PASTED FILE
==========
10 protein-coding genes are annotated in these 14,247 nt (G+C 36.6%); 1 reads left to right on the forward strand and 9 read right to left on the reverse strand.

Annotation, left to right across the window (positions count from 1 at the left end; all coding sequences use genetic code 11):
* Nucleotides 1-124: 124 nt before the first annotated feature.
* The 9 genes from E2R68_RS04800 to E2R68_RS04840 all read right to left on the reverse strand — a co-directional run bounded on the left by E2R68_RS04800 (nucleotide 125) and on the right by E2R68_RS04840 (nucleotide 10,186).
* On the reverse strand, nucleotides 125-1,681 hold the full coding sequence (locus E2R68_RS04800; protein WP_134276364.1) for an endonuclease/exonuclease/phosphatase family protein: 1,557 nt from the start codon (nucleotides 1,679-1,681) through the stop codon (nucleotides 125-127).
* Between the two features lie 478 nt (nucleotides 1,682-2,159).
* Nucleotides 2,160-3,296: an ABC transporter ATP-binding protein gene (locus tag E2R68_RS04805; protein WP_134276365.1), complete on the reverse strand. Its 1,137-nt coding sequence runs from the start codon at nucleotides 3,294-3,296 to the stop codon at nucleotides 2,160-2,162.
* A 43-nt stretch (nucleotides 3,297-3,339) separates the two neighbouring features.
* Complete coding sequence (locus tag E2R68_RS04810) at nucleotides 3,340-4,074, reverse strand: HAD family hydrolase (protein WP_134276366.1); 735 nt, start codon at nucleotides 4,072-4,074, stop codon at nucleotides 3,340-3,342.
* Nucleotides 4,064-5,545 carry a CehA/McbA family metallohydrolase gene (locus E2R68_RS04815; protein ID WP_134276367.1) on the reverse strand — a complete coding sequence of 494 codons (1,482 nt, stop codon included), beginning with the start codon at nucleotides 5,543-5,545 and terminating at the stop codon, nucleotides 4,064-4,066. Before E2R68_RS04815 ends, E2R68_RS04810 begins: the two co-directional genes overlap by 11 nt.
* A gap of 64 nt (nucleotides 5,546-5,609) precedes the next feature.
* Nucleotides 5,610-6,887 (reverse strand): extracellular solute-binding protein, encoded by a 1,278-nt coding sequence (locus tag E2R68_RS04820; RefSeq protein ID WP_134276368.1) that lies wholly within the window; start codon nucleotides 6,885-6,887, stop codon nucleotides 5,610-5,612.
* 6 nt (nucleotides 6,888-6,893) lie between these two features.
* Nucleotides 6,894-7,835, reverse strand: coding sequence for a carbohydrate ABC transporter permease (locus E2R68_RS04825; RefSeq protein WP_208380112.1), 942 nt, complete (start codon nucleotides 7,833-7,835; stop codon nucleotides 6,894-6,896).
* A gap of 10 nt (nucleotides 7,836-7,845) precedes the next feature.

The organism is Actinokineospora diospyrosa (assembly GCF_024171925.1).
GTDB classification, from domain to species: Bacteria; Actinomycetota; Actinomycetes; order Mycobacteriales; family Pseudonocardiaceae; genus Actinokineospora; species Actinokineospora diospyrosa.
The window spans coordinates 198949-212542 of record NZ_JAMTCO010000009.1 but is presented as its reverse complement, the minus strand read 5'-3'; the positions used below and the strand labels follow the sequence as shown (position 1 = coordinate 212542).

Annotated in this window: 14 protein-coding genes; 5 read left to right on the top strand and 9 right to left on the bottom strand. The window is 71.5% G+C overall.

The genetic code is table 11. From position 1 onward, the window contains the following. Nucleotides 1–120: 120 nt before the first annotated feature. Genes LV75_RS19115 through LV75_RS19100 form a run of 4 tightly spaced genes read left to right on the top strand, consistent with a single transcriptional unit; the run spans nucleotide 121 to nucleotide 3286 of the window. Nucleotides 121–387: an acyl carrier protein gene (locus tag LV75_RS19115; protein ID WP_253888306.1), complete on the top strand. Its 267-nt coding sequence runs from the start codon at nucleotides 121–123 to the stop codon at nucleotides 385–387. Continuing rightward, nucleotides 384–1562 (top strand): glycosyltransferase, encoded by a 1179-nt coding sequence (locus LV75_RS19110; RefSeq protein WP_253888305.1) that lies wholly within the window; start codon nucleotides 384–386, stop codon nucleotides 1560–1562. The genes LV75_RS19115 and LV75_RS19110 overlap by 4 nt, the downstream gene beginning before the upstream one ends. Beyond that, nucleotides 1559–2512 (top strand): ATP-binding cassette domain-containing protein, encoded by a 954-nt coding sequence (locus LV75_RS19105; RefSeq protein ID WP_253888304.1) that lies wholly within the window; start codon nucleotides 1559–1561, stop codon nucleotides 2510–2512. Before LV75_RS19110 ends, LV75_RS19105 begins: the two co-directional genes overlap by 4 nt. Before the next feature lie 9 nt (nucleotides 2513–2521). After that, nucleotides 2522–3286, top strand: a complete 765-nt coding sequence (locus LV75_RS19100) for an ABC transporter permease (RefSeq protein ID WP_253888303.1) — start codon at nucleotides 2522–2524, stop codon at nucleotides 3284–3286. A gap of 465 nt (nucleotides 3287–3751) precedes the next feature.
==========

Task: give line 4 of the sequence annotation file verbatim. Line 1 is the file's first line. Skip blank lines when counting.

* The 9 genes from E2R68_RS04800 to E2R68_RS04840 all read right to left on the reverse strand — a co-directional run bounded on the left by E2R68_RS04800 (nucleotide 125) and on the right by E2R68_RS04840 (nucleotide 10,186).